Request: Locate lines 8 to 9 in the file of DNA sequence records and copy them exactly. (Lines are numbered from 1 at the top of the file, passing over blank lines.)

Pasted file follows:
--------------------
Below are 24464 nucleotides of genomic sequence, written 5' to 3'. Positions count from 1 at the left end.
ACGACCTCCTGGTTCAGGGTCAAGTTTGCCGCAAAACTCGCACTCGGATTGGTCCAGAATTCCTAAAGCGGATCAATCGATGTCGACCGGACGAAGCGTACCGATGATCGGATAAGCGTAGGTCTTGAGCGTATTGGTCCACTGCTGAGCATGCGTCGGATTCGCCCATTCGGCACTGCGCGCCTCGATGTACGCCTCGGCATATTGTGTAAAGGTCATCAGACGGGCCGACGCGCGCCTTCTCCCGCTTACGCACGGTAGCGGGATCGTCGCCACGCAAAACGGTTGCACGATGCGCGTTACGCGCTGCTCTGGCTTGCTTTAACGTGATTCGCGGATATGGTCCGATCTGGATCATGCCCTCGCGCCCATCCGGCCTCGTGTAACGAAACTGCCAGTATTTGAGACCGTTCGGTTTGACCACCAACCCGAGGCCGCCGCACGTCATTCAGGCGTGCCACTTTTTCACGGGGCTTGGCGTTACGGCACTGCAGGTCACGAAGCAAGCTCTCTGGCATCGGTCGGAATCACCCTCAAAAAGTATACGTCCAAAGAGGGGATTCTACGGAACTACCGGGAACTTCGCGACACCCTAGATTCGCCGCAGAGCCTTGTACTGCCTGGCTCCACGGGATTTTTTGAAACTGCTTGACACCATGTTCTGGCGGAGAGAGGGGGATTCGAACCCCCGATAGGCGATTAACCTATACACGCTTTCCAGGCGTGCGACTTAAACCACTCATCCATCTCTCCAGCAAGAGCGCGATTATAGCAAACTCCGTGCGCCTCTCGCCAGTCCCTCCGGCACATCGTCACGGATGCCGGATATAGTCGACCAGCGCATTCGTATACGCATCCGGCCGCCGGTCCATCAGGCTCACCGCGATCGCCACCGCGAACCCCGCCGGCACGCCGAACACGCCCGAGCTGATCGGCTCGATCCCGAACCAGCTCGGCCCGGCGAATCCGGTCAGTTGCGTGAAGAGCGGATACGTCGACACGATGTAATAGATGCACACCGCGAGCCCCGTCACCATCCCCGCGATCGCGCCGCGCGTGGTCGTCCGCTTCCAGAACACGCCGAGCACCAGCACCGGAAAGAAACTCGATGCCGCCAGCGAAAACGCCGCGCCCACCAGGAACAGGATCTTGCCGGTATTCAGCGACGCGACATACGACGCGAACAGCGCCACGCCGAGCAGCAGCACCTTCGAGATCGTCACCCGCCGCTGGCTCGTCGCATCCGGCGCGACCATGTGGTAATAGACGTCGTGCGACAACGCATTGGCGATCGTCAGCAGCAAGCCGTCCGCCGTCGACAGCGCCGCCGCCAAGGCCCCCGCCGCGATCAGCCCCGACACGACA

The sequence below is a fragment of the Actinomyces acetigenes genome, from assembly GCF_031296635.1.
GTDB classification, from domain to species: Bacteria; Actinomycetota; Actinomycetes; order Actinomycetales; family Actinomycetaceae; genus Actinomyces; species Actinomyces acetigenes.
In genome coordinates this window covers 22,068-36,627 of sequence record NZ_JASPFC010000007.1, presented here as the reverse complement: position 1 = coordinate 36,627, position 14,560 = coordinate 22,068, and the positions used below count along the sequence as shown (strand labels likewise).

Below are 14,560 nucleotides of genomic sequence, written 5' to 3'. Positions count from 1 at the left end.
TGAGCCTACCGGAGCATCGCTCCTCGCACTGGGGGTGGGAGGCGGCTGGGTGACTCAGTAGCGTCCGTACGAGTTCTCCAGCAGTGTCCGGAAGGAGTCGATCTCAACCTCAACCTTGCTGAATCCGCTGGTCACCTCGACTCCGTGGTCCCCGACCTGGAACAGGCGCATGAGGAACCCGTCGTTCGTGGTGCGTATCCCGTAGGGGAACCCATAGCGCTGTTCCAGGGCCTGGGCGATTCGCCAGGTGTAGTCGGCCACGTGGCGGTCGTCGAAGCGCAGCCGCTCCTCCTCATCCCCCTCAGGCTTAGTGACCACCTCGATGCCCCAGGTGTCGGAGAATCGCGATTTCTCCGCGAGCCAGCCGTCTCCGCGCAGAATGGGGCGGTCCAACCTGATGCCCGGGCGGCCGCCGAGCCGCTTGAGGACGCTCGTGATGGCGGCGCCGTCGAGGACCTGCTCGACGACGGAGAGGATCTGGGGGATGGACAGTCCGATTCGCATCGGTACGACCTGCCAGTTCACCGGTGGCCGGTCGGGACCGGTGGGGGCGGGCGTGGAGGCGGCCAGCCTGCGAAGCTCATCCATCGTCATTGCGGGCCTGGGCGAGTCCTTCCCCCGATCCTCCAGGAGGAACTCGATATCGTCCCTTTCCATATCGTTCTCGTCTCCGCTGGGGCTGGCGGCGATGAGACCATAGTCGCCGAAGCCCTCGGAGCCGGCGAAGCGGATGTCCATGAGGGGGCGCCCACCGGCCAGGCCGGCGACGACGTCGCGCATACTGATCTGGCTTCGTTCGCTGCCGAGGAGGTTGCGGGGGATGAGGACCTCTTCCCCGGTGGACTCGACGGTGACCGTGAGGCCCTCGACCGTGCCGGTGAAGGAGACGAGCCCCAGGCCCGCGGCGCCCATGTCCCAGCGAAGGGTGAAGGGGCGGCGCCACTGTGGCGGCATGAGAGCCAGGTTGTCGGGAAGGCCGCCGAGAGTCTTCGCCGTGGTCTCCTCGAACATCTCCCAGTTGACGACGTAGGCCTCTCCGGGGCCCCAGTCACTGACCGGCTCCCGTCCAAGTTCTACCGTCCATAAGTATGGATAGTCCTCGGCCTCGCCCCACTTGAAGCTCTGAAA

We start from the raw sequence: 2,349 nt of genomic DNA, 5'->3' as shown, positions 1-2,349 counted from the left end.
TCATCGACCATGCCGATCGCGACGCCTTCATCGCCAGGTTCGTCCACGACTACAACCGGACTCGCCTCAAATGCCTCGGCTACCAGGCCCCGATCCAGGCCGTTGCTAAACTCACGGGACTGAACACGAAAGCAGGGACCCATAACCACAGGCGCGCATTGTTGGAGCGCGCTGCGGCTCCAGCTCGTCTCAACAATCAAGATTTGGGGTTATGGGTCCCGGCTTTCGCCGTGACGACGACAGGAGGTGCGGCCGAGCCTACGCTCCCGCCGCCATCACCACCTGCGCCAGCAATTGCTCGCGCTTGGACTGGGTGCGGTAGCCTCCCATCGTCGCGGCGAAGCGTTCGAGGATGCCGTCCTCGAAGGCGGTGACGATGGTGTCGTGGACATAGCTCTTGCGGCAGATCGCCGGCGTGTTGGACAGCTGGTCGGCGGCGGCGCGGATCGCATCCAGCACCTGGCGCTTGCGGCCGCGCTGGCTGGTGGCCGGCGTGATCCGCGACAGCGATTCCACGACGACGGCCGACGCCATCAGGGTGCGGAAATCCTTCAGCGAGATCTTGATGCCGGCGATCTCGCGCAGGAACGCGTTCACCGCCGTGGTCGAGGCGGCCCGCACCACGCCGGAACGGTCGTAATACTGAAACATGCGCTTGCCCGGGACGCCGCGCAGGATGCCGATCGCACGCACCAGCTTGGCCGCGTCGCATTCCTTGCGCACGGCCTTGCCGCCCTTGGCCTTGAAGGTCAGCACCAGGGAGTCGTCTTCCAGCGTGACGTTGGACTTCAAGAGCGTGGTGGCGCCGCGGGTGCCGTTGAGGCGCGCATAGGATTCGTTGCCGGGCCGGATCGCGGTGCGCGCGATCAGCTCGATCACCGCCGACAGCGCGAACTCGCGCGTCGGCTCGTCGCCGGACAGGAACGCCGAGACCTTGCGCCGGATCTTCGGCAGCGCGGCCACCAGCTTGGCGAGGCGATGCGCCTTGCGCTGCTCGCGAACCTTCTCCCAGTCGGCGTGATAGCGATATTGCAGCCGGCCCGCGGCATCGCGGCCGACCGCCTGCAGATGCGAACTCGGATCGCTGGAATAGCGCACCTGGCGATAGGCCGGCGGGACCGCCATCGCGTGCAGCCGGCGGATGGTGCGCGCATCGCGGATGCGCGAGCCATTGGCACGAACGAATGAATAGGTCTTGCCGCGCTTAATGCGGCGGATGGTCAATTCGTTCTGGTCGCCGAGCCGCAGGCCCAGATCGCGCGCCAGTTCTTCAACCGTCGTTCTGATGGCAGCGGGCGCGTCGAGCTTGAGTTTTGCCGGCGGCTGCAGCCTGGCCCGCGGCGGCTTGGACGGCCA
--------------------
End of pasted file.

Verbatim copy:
We start from the raw sequence: 2,349 nt of genomic DNA, 5'->3' as shown, positions 1-2,349 counted from the left end.
TCATCGACCATGCCGATCGCGACGCCTTCATCGCCAGGTTCGTCCACGACTACAACCGGACTCGCCTCAAATGCCTCGGCTACCAGGCCCCGATCCAGGCCGTTGCTAAACTCACGGGACTGAACACGAAAGCAGGGACCCATAACCACAGGCGCGCATTGTTGGAGCGCGCTGCGGCTCCAGCTCGTCTCAACAATCAAGATTTGGGGTTATGGGTCCCGGCTTTCGCCGTGACGACGACAGGAGGTGCGGCCGAGCCTACGCTCCCGCCGCCATCACCACCTGCGCCAGCAATTGCTCGCGCTTGGACTGGGTGCGGTAGCCTCCCATCGTCGCGGCGAAGCGTTCGAGGATGCCGTCCTCGAAGGCGGTGACGATGGTGTCGTGGACATAGCTCTTGCGGCAGATCGCCGGCGTGTTGGACAGCTGGTCGGCGGCGGCGCGGATCGCATCCAGCACCTGGCGCTTGCGGCCGCGCTGGCTGGTGGCCGGCGTGATCCGCGACAGCGATTCCACGACGACGGCCGACGCCATCAGGGTGCGGAAATCCTTCAGCGAGATCTTGATGCCGGCGATCTCGCGCAGGAACGCGTTCACCGCCGTGGTCGAGGCGGCCCGCACCACGCCGGAACGGTCGTAATACTGAAACATGCGCTTGCCCGGGACGCCGCGCAGGATGCCGATCGCACGCACCAGCTTGGCCGCGTCGCATTCCTTGCGCACGGCCTTGCCGCCCTTGGCCTTGAAGGTCAGCACCAGGGAGTCGTCTTCCAGCGTGACGTTGGACTTCAAGAGCGTGGTGGCGCCGCGGGTGCCGTTGAGGCGCGCATAGGATTCGTTGCCGGGCCGGATCGCGGTGCGCGCGATCAGCTCGATCACCGCCGACAGCGCGAACTCGCGCGTCGGCTCGTCGCCGGACAGGAACGCCGAGACCTTGCGCCGGATCTTCGGCAGCGCGGCCACCAGCTTGGCGAGGCGATGCGCCTTGCGCTGCTCGCGAACCTTCTCCCAGTCGGCGTGATAGCGATATTGCAGCCGGCCCGCGGCATCGCGGCCGACCGCCTGCAGATGCGAACTCGGATCGCTGGAATAGCGCACCTGGCGATAGGCCGGCGGGACCGCCATCGCGTGCAGCCGGCGGATGGTGCGCGCATCGCGGATGCGCGAGCCATTGGCACGAACGAATGAATAGGTCTTGCCGCGCTTAATGCGGCGGATGGTCAATTCGTTCTGGTCGCCGAGCCGCAGGCCCAGATCGCGCGCCAGTTCTTCAACCGTCGTTCTGATGGCAGCGGGCGCGTCGAGCTTGAGTTTTGCCGGCGGCTGCAGCCTGGCCCGCGGCGGCTTGGACGGCCA